To focus on the temporal changes in the key area, we analyze the monthly differences between the sensitivity experiments and CTL in 1999. For the temperature and sensible heat flux (Fig. 4a–b ), the differences are generally large in spring and summer, and small in autumn. They are positive (increasing) in temperature in CtoDesert, fluctuating around zero in CtoGrass, and CtoShrub, and are negative (decreasing) in CtoTree. As to water related variables, rainfall increases in CtoTree in spring and summer, but decreases in CtoGrass and CtoDesert in July (Fig. 4c ). The evapotranspiration shows the largest decreases in CtoDesert from March to October, and is followed by CtoGrass, CtoShrub and CtoTree with lesser magnitude (Fig. 4d ). Particular differences occur in soil water at the root zone (Fig. 4e ). The root zone gains around 70 mm more water in CtoTree shows small losses (about 10 mm) in CtoShrub and CtoGrass, and the largest loss in CtoDesert in March (about 40 mm). The magnitude of soil water change in CtoTree is larger than that in CtoDesert, which implies the importance of tree cover in the SGN.

Temporal changes in surface variable differences between sensitivity experiments ...

Figure 4.

Temporal changes in surface variable differences between sensitivity experiments and CTL (the former minus CTL) in March–October 1999, (a) surface air temperature, (b) sensible heat flux, (c) precipitation, (d) evapotranspiration, and (e) soil water at root zone

3.1.3. Changes in atmosphere

The changes in land surface variables will also impact the vertical atmospheric circulations through the re-allocations of energy and water components. Some distinct regional differences exist. From March to October, the temperature increases significantly below 850 hPa in CtoDesert, but slightly decreases below 700 hPa in CtoTree. Slight increases in vertical temperatures also appear in CtoGrass and CtoDesert during spring and summer (Figures omitted).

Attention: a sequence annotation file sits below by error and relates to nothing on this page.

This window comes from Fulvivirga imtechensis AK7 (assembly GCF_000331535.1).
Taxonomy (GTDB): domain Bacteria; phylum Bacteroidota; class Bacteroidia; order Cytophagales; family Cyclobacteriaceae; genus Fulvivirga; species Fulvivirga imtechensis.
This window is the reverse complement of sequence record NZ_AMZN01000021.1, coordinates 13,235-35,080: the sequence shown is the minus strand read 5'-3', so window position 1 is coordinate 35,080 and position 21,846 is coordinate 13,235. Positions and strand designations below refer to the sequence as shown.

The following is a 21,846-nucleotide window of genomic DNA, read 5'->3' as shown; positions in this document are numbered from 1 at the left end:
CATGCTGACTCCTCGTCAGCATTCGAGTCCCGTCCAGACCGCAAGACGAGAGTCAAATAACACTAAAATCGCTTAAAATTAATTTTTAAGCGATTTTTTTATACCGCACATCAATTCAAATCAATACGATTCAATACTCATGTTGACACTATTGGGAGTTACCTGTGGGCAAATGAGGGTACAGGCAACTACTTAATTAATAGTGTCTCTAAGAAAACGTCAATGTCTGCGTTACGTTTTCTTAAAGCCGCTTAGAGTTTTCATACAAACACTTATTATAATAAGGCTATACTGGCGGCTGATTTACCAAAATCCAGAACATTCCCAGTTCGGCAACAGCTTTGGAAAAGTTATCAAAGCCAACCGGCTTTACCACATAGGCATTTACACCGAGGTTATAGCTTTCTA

Figure 5 presents the vertical profiles of monthly water vapor differences of the two extreme sensitivity experiments (CtoDesert and CtoTree) and CTL. There is a shallow decreasing layer (below 900 hPa) in July in CtoDesert (Fig. 5a ) and a deeper increasing one (below 700 hPa) in June in CtoTree (Fig. 5b ). This is related to the loss (gain) in water supply from the land surface and soil, and will impact the precipitation characteristics via processes within the atmosphere.

Vertical profiles of water vapor differences between both CtoDesert (a) and ...

Figure 5.

Vertical profiles of water vapor differences between both CtoDesert (a) and CtoTree (b) with CTL from March to October in 1999

For most surface variables, the impact intensity of land cover change is the largest in CtoDesert, followed by CtoGrass, CtoShrub and CtoTree. The changes in CtoTree are generally opposite (with weaker intensity) to those in CtoDesert. But the change in the soil water of the root zone is an exception, where the changes due to land cover change are larger in CtoTree than in CtoDesert, which is very important to protect and improve the ecosystem of the SGN.

3.2. Land cover change impacts in 2004 and 2007

The differences between the sensitivity experiments and CTL are also analyzed for 2004 and 2007. They show generally consistent spatial and temporal features as for 1999, so only the mean differences of the two years between the sensitivity experiments and CTL are presented in this section.

As shown in Figure 6 , the surface air temperature significantly increases in the land cover change area in CtoDesert (mostly > 0.5°C, Fig. 6a ), but slightly decreases in CtoTree (Fig. 6c ). In CtoDesert, the rainfall decreases in the south-eastern part, but increases in the north-western and north-eastern part of the key area (Fig. 6b ). In CtoTree, the areas with decreasing precipitation are getting smaller, while increases are located in the north-eastern and south-western parts in the key area (Fig. 6d ).